- Bulk Add a User to Mailbox Rights With this option, it is possible to add a user with specific rights to multiple mailboxes at the same time. For example, you could grant the user DOM\user1 Full Mailbox Access to a specific subset of users. Undo is supported when using this option.
- Bulk Remove a User From Mailbox Rights Similar to the Bulk Add a User to Mailbox Rights option, except this option will remove the specified user from mailbox rights. Undo is supported when using this option.
Possibly the most robust feature of ADModify is the flexibility to name the attribute you want to modify. Any attribute that contains a string, Boolean (true/false) value, or integer value can be modified. Attributes that contain data types such as security identifiers (SIDs) and Long Integer are not supported.
Consider the following screenshot.
In the appropriate fields in the screenshot, fill in the attribute name and value. For operations with multiple values, be sure to choose Multivalued Append or Multivalued Remove. The reason this needs to be done is that if you modify an attribute with multiple values and do not choose the Multivalued Append or Multivalued Remove option, the attribute will be overwritten with the new value, and not appended with the new value.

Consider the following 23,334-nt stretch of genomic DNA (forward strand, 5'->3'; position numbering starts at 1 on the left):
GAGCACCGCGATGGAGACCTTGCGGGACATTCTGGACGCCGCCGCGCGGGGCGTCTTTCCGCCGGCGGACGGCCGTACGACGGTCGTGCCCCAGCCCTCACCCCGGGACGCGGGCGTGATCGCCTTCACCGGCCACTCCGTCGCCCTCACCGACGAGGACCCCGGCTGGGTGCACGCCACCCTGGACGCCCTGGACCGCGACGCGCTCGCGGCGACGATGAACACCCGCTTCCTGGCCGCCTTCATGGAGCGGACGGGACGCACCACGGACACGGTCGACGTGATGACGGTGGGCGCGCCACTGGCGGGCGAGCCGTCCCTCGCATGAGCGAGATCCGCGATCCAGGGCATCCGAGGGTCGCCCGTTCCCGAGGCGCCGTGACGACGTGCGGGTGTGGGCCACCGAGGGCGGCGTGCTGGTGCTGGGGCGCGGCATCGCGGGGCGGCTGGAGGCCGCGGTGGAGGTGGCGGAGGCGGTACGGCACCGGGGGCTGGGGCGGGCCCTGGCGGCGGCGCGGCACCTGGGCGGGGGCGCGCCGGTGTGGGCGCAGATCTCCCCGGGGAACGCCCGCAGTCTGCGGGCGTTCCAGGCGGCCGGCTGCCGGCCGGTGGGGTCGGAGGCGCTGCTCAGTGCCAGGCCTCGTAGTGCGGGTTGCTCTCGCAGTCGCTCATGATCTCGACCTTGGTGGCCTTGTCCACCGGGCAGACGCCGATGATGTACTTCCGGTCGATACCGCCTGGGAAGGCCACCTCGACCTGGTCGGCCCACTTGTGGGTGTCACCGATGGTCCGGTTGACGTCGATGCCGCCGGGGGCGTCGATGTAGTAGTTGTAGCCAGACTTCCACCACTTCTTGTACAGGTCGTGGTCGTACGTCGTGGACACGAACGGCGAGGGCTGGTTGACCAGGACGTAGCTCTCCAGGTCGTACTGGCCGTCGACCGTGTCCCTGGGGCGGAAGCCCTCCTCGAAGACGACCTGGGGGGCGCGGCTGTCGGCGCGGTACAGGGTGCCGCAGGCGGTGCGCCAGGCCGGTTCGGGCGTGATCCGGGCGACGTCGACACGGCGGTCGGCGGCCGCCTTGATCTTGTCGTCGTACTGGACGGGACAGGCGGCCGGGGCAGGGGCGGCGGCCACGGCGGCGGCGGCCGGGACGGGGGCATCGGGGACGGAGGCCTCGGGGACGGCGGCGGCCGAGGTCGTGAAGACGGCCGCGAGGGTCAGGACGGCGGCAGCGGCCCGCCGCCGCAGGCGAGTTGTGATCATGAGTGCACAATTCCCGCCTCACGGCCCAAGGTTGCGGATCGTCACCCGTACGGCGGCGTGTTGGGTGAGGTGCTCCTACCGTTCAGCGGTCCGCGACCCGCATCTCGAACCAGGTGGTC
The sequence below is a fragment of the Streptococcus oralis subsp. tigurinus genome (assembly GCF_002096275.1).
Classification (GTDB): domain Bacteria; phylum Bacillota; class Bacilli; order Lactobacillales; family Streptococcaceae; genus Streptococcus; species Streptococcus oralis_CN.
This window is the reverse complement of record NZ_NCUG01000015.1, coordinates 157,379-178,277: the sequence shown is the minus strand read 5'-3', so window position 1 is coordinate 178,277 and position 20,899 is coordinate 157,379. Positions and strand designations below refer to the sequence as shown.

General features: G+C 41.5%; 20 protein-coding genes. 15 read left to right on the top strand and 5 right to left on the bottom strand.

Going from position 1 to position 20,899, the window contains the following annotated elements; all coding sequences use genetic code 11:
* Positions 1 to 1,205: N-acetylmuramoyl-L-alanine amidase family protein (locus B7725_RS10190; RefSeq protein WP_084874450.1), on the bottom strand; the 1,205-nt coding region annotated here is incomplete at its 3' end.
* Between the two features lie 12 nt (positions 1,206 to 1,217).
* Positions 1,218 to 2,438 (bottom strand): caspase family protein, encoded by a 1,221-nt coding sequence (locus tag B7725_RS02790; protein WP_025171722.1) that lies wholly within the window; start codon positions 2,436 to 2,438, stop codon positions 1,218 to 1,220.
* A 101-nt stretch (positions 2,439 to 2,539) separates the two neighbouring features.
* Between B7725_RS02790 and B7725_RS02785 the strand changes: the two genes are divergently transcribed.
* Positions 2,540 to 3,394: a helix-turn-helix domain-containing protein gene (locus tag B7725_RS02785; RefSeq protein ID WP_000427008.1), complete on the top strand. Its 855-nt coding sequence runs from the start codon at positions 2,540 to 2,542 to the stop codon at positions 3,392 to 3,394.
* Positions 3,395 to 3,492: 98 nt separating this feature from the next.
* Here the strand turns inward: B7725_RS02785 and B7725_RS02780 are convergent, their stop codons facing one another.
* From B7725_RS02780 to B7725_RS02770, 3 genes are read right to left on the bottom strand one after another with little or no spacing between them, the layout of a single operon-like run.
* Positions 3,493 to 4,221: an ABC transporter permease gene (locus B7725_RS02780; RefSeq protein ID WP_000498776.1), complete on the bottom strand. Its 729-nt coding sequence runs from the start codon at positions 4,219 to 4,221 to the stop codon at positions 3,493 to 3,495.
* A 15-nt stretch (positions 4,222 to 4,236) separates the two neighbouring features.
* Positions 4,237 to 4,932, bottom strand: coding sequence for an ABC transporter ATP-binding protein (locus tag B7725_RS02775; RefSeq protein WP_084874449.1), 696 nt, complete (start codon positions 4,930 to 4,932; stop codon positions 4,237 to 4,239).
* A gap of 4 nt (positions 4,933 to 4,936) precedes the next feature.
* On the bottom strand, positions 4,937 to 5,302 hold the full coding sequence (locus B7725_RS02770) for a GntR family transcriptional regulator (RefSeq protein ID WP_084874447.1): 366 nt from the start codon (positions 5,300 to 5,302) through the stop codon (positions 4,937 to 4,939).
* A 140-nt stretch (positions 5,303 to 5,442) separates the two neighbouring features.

Administrators are no longer restricted to using literal values when bulk modifying users. ADModify supports the use of variables. Variables allow you to build a value for an attribute based on one or more current attributes. Enclose the value in single straight quotation marks (') to treat it as a variable. If you want to build an attribute using both variables and literal values, remember that variables need to be separated from literal values using the percent sign (%). You can also take the first x number of characters from an attribute and use that.